I wrote about this 8-story office project not too long ago, in my post Something in Common. Thus I won’t say much here, other than to note some good feedback I received from Mollie at Dostart (the project’s developer). First, she noted that the “tall, thin cast panels” (my words) are called “pilasters.” And then she pointed out that 1939—the central year on those pilasters—was when Redwood City’s annual Independence Day parade was first held.

910 Woodside
This 3-story, 10-unit condominium building on the site currently occupied by Thaibodia restaurant has been approved, but has yet to break ground.

801 Brewster
This 250-unit housing project (50 of those units will be affordable at the very low income level) has been approved but has not yet broken ground. Currently the site contains a medical office building.

810 Hamilton (Downtown Starbucks)
Although our downtown Starbucks has been in operation for some months now, the project remains on the city’s list only because Starbucks hopes to add an exterior sign that will project from the Broadway side of the building. The Planning Commission had issues with the sign as proposed, but approved a smaller version that has yet to make an appearance.

612 Jefferson (Habitat for Humanity project)
This 20-unit affordable housing project was approved by both the Planning Commission and the City Council, but a neighboring law firm has sued to reduce the project’s size, putting the project on hold for now.

603 Jefferson
The city originally approved a 91-unit condominium project for this site (just down from the Union Bank, and across the street from the Habitat project site), but the developer was sued in an effort to reduce the height of the project. To settle the suit the developer lopped two stories—and 23 condominiums—off the building’s design. Unfortunately, one of my readers told me that the developer has since concluded that the project is no longer economically feasible, and thus it likely is dead.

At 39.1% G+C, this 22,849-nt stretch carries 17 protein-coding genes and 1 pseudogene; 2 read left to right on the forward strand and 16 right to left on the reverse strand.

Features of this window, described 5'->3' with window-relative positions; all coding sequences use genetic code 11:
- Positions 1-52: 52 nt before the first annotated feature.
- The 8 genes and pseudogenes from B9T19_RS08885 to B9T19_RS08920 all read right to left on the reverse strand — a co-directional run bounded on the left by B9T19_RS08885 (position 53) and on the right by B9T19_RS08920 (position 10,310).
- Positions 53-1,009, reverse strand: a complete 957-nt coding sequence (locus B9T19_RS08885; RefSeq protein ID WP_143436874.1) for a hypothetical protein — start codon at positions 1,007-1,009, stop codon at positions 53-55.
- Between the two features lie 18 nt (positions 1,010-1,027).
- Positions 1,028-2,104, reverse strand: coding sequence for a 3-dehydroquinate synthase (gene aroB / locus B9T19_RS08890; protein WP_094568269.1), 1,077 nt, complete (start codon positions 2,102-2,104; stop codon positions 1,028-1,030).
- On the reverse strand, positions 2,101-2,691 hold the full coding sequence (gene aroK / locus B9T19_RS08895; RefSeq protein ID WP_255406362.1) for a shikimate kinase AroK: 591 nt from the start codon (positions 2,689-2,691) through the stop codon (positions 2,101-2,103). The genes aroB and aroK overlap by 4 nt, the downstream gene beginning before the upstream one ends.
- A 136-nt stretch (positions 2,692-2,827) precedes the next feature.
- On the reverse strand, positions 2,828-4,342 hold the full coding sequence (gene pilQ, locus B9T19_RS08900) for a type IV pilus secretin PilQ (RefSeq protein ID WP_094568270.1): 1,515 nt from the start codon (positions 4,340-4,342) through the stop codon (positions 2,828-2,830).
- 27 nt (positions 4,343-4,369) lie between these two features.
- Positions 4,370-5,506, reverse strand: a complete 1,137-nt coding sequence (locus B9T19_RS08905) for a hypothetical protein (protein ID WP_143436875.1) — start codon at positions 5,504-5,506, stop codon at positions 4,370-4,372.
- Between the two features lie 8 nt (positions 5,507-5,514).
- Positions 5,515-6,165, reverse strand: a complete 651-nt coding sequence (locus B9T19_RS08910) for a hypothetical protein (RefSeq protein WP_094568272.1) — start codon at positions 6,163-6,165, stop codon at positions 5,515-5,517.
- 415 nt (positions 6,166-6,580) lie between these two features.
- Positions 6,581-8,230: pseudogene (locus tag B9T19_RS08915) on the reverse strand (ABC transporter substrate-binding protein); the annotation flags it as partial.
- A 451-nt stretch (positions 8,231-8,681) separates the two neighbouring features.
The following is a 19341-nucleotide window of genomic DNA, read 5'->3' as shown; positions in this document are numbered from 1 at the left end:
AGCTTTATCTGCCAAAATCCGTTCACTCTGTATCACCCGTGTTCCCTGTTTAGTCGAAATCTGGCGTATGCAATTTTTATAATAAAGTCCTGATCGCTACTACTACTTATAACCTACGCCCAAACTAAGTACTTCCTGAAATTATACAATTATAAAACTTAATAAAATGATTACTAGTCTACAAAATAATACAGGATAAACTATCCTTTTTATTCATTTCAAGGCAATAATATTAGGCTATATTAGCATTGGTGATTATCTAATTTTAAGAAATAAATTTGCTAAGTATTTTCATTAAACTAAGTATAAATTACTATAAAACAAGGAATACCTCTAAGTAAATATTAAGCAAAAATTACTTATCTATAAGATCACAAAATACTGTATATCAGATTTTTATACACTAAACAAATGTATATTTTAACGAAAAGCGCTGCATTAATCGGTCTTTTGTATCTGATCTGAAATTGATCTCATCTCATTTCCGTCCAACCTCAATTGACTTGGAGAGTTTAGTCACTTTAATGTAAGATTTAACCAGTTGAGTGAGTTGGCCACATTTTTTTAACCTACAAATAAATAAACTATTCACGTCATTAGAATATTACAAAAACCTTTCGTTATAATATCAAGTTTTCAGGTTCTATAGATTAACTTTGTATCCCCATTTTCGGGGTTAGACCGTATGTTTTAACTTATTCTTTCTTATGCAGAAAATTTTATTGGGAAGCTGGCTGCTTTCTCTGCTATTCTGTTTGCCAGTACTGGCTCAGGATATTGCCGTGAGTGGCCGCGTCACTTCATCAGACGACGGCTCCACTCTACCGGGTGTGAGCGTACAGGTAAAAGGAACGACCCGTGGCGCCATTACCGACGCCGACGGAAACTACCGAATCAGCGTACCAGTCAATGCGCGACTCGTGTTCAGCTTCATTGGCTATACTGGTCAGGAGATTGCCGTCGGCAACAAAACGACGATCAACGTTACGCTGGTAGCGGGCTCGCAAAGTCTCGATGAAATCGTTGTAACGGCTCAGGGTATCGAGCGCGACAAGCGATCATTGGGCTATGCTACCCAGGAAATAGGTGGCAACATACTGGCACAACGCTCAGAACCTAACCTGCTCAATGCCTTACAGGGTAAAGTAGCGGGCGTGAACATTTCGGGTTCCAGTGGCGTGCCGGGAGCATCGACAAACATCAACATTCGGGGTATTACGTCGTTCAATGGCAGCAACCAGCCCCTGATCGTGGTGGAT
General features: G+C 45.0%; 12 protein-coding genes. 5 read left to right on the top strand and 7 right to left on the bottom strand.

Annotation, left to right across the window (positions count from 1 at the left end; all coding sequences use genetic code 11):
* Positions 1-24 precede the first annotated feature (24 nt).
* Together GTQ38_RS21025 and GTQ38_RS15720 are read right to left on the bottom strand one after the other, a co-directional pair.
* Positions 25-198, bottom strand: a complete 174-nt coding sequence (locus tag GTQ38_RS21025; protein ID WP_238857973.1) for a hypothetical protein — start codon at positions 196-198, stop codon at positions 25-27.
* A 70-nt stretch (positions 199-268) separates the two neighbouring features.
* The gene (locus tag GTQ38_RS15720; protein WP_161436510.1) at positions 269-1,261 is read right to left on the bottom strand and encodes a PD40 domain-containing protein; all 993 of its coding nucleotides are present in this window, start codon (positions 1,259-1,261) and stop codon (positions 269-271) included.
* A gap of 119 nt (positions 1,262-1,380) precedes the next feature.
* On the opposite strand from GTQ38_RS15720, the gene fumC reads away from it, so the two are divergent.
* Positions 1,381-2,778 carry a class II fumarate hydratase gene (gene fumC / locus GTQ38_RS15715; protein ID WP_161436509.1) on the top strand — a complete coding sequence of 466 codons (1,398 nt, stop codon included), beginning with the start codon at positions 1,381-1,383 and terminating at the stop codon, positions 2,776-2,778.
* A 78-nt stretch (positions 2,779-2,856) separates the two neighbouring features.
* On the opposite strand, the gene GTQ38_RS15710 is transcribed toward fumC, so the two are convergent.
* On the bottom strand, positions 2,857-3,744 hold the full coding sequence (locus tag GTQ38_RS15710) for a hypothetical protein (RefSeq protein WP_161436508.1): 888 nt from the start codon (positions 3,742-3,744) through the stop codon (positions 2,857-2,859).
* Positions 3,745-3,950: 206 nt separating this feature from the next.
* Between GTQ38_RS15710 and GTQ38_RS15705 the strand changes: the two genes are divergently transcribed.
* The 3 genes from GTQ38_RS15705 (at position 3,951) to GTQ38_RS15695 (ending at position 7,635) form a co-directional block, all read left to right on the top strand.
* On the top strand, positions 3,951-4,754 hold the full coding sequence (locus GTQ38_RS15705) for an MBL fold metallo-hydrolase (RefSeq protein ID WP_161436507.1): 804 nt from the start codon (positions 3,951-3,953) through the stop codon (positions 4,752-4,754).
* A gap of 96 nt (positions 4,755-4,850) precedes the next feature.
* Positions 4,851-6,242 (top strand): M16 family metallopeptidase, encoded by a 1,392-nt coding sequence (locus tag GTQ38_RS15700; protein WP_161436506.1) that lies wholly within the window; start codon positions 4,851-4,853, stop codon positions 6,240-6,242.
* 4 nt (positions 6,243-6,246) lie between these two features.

2075 Broadway
This is the office building (“Broadway Station”) planned for the corner of Broadway and Jefferson, where Powerhouse Gym is today. My assumption is that once Powerhouse Gym has completed their move—which should occur in a month or two—demolition will begin.

Sandpiper School

As you can see in the above picture, construction is proceeding rapidly on the expansion of this school in Sandpiper Park (in Redwood Shores).

1629 Main
See my recent post—Fact Finding—for details of the office building that is being built at the Five Points intersection (beside and behind Broadway Cleaners, and across the street from Harry’s Hofbrau).

Stanford Outpatient Center Parking Garage

As you can see from the above picture, the three-story, 268-space garage, which will sit up against Highway 101, is well underway.

Stanford in Redwood City
This huge project is moving right along. I recently wrote about it in my post Strolling Along Fifth Avenue, and have little to add at this time.

849 Veterans
It appears that the lowermost of the two parking levels is done, and that the second level is nearly so. Thus, construction of this six-story, 90-unit apartment building at the corner of Jefferson and Veterans is well underway.

Oracle Design Tech High School
The exterior of this new school’s building on the Oracle campus (shown above) appears nearly complete;  work on the interior is likely the main focus now. This completely modern campus is designed to accommodate up to 580 high-school students, faculty, and staff.

Greystar II/103 Wilson